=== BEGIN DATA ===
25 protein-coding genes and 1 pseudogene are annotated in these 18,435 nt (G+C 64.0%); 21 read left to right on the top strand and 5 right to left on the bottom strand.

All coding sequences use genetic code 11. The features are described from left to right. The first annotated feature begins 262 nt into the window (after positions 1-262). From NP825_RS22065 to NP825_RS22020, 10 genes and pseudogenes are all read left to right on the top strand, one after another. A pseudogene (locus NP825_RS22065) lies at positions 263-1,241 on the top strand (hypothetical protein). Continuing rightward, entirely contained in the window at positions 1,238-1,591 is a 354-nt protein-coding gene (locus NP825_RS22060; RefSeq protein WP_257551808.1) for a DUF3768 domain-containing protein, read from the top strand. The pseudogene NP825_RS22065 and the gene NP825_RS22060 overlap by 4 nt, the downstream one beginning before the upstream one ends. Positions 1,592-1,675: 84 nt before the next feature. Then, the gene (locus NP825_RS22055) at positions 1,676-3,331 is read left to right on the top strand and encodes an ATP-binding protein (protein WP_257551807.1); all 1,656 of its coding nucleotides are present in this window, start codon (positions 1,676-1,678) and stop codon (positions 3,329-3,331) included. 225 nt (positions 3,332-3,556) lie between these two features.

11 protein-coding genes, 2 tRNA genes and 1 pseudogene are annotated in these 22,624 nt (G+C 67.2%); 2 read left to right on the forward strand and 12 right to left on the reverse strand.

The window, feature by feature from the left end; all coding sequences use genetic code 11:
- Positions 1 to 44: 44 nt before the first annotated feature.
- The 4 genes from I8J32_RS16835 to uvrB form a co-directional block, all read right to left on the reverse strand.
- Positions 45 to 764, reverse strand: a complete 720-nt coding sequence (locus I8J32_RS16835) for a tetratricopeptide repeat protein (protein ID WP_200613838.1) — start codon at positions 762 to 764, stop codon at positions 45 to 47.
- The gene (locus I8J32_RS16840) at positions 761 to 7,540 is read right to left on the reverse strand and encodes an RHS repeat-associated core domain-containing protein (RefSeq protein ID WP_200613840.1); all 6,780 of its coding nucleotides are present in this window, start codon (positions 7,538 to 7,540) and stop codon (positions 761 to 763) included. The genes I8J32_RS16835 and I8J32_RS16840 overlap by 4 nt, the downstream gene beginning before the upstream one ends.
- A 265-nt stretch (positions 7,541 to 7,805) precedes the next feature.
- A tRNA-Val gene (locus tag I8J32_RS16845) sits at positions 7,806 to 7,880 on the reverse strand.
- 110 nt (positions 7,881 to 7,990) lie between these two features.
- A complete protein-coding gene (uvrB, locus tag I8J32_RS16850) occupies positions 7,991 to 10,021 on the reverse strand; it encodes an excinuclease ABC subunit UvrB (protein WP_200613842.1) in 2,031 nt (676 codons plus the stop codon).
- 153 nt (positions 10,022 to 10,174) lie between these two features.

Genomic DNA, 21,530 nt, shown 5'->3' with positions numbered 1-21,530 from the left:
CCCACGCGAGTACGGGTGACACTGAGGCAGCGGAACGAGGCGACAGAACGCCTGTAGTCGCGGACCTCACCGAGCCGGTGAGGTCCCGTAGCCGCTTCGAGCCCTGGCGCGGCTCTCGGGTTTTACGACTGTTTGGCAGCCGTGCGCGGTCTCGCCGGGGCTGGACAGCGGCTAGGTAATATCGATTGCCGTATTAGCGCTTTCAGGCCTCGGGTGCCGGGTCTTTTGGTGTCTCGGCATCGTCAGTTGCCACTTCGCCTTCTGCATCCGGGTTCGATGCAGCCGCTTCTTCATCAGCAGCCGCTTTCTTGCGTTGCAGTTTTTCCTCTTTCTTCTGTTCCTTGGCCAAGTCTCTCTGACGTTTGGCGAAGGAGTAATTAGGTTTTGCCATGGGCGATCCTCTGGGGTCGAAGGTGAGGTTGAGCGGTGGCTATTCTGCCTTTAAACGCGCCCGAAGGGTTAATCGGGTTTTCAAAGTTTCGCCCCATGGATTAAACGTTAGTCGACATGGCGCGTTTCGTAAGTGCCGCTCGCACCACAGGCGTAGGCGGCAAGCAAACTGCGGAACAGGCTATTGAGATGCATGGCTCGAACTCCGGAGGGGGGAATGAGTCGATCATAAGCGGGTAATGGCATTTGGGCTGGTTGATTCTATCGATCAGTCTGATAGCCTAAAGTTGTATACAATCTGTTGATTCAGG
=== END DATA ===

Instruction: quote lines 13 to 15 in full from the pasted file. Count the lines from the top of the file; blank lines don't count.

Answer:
- 153 nt (positions 10,022 to 10,174) lie between these two features.

Genomic DNA, 21,530 nt, shown 5'->3' with positions numbered 1-21,530 from the left:
CCCACGCGAGTACGGGTGACACTGAGGCAGCGGAACGAGGCGACAGAACGCCTGTAGTCGCGGACCTCACCGAGCCGGTGAGGTCCCGTAGCCGCTTCGAGCCCTGGCGCGGCTCTCGGGTTTTACGACTGTTTGGCAGCCGTGCGCGGTCTCGCCGGGGCTGGACAGCGGCTAGGTAATATCGATTGCCGTATTAGCGCTTTCAGGCCTCGGGTGCCGGGTCTTTTGGTGTCTCGGCATCGTCAGTTGCCACTTCGCCTTCTGCATCCGGGTTCGATGCAGCCGCTTCTTCATCAGCAGCCGCTTTCTTGCGTTGCAGTTTTTCCTCTTTCTTCTGTTCCTTGGCCAAGTCTCTCTGACGTTTGGCGAAGGAGTAATTAGGTTTTGCCATGGGCGATCCTCTGGGGTCGAAGGTGAGGTTGAGCGGTGGCTATTCTGCCTTTAAACGCGCCCGAAGGGTTAATCGGGTTTTCAAAGTTTCGCCCCATGGATTAAACGTTAGTCGACATGGCGCGTTTCGTAAGTGCCGCTCGCACCACAGGCGTAGGCGGCAAGCAAACTGCGGAACAGGCTATTGAGATGCATGGCTCGAACTCCGGAGGGGGGAATGAGTCGATCATAAGCGGGTAATGGCATTTGGGCTGGTTGATTCTATCGATCAGTCTGATAGCCTAAAGTTGTATACAATCTGTTGATTCAGG